What is concerto? Information on the early forms and the history of concerto. What is classical concerto and artists.
Concerto; a musical composition for instrumental soloist or soloists and orchestra. If it has more than one soloist, it is sometimes called a concertante. The concerto usually has three (or sometimes four) movements, though Franz Liszt, among others, wrote concertos in only one movement, a symphonic entity consisting of a single theme in many disguises.
The earliest forms of the concerto, dating from about 1540, were called concerti ec-clesiastici or concerti da chiesa (church concertos) and consisted of various instrumental parts alternating with each other. Gradually, short solo passages (concertino obbligato) emerged and led eventually to the concerto grosso, a kind of concertante. The greatest masters of the concerto grosso were Antonio Vivaldi (1678?-?1741) and George Frideric Handel (1685-1759). Johann Sebastian Bach (1685-1750) based many of his violin and harpsichord concertos on themes by Vivaldi, but Bach’s most celebrated works in this genre are the Brandenburg concertos, which derived from the concerti grossi.
Although others made good use of the concerto form, the next great composer of concertos was Wolfgang Amadeus Mozart (1756-1791). In his 28 piano concertos, 6 violin concertos, and many concertos for other instruments (such as flute, clarinet, bassoon, French horn), he brought a new approach to the form. Usually, in a Mozart concerto, the orchestra opens alone with an exposition of the thematic material. It builds up suspense for the entrance of the solo instrument. Mozart gave the orchestra greater importance than it had had in previous concertos, and he made the minor keys and chromaticism more significant parts of the music’s texture.
Extreme brilliance, smoothness, and velocity of execution marked the works of the French-Italian virtuoso school that followed Mozart. The most durable representative of this school is Niccolo Paganini (1782-1840), whose violin concertos are the first real virtuoso concertos in the modern sense.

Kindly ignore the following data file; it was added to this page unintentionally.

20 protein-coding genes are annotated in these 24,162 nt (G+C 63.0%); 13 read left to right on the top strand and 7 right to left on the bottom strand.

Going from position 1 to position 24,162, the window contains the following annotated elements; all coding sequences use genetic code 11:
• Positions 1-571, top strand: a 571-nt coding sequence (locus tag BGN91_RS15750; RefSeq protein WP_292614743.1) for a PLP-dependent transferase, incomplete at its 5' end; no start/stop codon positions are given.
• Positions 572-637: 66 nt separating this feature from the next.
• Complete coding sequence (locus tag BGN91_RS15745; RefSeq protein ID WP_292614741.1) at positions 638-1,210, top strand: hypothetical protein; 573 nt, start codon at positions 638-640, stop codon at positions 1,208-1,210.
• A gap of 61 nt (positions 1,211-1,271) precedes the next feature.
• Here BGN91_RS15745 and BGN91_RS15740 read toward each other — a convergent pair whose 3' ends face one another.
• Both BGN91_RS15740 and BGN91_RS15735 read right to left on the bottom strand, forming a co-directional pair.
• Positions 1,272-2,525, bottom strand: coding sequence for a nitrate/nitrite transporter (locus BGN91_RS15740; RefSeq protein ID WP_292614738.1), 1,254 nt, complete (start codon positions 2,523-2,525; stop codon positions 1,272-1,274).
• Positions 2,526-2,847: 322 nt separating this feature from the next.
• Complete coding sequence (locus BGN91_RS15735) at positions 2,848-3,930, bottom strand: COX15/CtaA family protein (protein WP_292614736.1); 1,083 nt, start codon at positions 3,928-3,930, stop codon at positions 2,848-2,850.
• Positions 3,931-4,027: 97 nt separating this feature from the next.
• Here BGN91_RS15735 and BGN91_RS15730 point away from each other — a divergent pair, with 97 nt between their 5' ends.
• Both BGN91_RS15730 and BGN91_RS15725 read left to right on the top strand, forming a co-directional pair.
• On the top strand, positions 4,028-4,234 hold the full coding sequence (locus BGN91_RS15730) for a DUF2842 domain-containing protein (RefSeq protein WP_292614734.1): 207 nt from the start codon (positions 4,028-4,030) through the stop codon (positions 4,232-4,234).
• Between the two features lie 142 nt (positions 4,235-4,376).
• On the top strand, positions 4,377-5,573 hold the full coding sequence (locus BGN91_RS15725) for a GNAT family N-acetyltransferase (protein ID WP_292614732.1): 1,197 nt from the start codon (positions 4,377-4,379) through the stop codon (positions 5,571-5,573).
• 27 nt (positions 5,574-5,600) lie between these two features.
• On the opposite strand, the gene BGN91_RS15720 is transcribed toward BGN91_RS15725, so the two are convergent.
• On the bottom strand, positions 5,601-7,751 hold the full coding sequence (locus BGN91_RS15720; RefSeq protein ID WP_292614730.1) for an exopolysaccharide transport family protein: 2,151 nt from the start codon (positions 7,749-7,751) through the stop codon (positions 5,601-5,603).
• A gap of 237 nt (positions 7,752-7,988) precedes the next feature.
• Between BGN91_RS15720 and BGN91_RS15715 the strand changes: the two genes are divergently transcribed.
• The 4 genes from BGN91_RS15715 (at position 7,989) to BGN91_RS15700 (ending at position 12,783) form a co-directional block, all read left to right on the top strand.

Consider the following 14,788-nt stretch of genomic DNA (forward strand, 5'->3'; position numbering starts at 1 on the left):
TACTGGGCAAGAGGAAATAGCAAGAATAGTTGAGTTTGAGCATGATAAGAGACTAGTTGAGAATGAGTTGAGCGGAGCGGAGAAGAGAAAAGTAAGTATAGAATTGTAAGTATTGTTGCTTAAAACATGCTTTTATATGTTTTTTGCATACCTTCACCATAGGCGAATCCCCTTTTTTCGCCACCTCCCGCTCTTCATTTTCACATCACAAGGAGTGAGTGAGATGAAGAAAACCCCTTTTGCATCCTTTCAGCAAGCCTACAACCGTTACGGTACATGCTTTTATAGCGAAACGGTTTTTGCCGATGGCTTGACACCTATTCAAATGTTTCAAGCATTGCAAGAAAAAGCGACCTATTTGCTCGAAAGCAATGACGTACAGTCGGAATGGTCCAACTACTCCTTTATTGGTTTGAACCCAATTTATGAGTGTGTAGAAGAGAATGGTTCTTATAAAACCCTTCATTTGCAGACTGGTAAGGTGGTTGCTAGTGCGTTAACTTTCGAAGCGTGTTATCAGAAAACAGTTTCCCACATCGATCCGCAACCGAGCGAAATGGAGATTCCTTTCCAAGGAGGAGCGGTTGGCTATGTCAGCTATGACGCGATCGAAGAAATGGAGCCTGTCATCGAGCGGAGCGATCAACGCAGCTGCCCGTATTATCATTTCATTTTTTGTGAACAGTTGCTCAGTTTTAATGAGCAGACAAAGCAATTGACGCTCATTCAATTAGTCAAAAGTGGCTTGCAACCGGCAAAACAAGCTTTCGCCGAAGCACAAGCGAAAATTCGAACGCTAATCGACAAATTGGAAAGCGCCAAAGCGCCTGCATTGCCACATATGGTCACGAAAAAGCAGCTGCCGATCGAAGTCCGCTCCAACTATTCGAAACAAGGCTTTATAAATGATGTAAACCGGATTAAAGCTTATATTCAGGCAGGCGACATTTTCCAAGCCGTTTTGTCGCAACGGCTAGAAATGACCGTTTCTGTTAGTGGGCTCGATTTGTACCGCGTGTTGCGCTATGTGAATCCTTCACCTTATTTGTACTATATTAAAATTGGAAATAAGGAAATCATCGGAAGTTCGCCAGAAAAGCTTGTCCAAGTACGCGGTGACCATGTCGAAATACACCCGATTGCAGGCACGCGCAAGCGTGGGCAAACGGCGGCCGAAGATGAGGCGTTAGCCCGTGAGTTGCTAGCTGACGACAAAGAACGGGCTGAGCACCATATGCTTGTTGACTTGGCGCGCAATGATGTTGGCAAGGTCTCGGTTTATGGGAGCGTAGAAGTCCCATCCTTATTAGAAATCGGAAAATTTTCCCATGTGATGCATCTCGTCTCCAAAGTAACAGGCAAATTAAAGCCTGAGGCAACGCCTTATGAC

Ludwig van Beethoven (1770-1827) added several novel touches to the concerto form. His first three piano concertos are based on the classical pattern, but the last two and the violin concerto reveal some fresh approaches. The Fifth Piano Concerto (Emperor), for example, begins with a quasi-improvised cadenza by the pianist (previously, cadenzas had always been placed at the ends of movements) followed by the entrance of the full orchestra.
Robert Schumann (1810-1856) expanded the melodic material of the concerto, gave a new physiognomy to its modulations, and attempted to make the solo and orchestra parts more integrated. This integration was carried even farther by Johannes Brahms (1833-1897), whose concertos are actually complex symphonies, with soloist and orchestra interweaving thematic developments as equal partners.
The 20th Century.
Paul Hindemith (1895-1963) introduced the neoclassic chamber concerto (Kammermusik), marking a return to the concertante style. Other 20th century developments include the exploration of untapped potentialities in the sound and pitch of solo instruments, and the writing of concertos for solo instruments never before used for this purpose—trombones, saxophones, double basses, and percussion instruments.